The Cubs also lost infielder Jason Smith to the Toronto Blue Jays. The Cubs beat Toronto to the punch by signing Smith last month and inviting him to big league Spring Training. Smith played in 49 games for Colorado a season ago and batted .263.

The 29-year-old was originally a 23rd-round Cubs draft pick in 1996, who has spent the past few years between Triple-A and the major leagues.

"They've had a fair amount of problems in the middle infield," Wilken said when speculating on why the Blue Jays took Smith. "This guy would probably be more of a utility guy for them, but you can see their concentration has been on infielders. They've acquired (Royce) Clayton and now they take Smith in the Rule Five."

Still, if Toronto wanted Smith so badly, why not sign him as a six-year minor league free agent when the opportunity arose earlier this off-season?

"It's not a bad move on their part," Wilken said. "I'm sure they may have talked to him as a six-year free agent, but one would wonder if you wanted a guy that much to play in the big leagues, why didn't you just sign him the first time and put him on the 40-man? It kind of surprised me, but oh well. He's been a pretty good player so maybe things will work out for them."

The Cubs made a brief splash by taking OF Josh Hamilton (the first overall pick by Tampa Bay in 1999 draft) with the third overall selection in the Rule Five Draft. They then dealt Hamilton to Cincinnati for cash considerations.

"The reps were pretty sharp," Wilken said of Hamilton. "Unfortunately, we don't really have the latitude to even get creative, because we still have a fair amount of things on our plate with guys to acquire. We still may end up trying to get more guys off the [40-man] roster."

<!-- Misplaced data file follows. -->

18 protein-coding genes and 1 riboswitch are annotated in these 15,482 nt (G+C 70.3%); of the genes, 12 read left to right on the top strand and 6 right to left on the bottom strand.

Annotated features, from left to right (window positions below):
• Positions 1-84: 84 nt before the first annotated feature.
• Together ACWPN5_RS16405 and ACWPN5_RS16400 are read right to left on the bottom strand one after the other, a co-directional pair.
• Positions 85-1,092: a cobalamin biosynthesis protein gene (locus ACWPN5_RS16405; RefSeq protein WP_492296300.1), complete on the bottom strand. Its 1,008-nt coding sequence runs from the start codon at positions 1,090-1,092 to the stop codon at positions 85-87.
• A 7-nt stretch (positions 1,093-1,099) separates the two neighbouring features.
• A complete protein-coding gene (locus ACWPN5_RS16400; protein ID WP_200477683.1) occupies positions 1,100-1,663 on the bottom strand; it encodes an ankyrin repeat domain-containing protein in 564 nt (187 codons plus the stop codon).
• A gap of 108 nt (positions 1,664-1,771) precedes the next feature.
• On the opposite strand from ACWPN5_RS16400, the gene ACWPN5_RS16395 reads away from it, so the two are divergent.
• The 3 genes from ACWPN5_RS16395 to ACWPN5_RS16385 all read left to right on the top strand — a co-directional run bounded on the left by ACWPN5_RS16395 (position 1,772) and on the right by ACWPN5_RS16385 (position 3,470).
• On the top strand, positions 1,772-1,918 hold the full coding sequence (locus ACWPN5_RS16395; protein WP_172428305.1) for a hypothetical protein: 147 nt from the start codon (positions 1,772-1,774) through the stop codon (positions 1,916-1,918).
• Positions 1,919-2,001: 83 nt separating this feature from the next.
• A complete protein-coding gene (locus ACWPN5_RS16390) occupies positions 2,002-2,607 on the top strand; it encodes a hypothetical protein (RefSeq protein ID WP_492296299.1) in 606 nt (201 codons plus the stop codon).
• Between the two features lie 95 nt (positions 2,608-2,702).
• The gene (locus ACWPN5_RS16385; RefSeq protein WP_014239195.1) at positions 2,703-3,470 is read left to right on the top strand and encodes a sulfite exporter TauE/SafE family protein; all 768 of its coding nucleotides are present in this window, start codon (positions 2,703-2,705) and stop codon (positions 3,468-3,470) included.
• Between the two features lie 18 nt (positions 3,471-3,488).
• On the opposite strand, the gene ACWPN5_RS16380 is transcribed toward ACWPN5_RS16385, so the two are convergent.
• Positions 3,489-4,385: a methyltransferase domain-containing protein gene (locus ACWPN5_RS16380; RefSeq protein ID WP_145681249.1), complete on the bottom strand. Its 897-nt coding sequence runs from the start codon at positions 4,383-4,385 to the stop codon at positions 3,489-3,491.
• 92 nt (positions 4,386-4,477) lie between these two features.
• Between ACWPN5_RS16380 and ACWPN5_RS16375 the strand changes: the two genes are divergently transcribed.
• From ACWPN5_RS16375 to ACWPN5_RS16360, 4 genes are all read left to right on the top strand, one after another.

Before the draft, the Cubs were able to shuffle two pitchers onto the 40-man roster in right-hander Rocky Cherry and left-hander Clay Rapada. Both returned from injury riddled seasons in 2005 and began '06 at Double-A before warranting promotions to Triple-A.

In the minor league phase of the draft, the Cubs lost INF/OF Richard Lewis to Kansas City. The 26-year-old Lewis was a first-round draft pick by Atlanta from Georgia Tech in 2001 that was traded to the Cubs in March of 2004. He batted .329 in 99 games at Double-A that year to win the Southern League's MVP award in his first season with the Cubs.

Lewis was promoted to Triple-A in August of that year and would have been sent up to Chicago as a September call-up if not for suffering a fractured leg on the final day of the Iowa Cubs' regular season.

"He kind of lost a little bit of his step and I'm sure that effected a few things mentally, but he's been back on pace and was doing well," Fleita said of Lewis. "We just felt that when we set our Triple-A roster for the Rule Five, we knew we were going to have to take some guys off the roster to possibly add a man. You have to save those slots and it was an area in the organization where we felt we had depth."

The Cubs also lost right-hander Andy Shipman in the minor league phase of the draft. The 25-year-old was selected by the Oakland Athletics after posting a 3.81 ERA in 46 relief appearances at Iowa in 2006.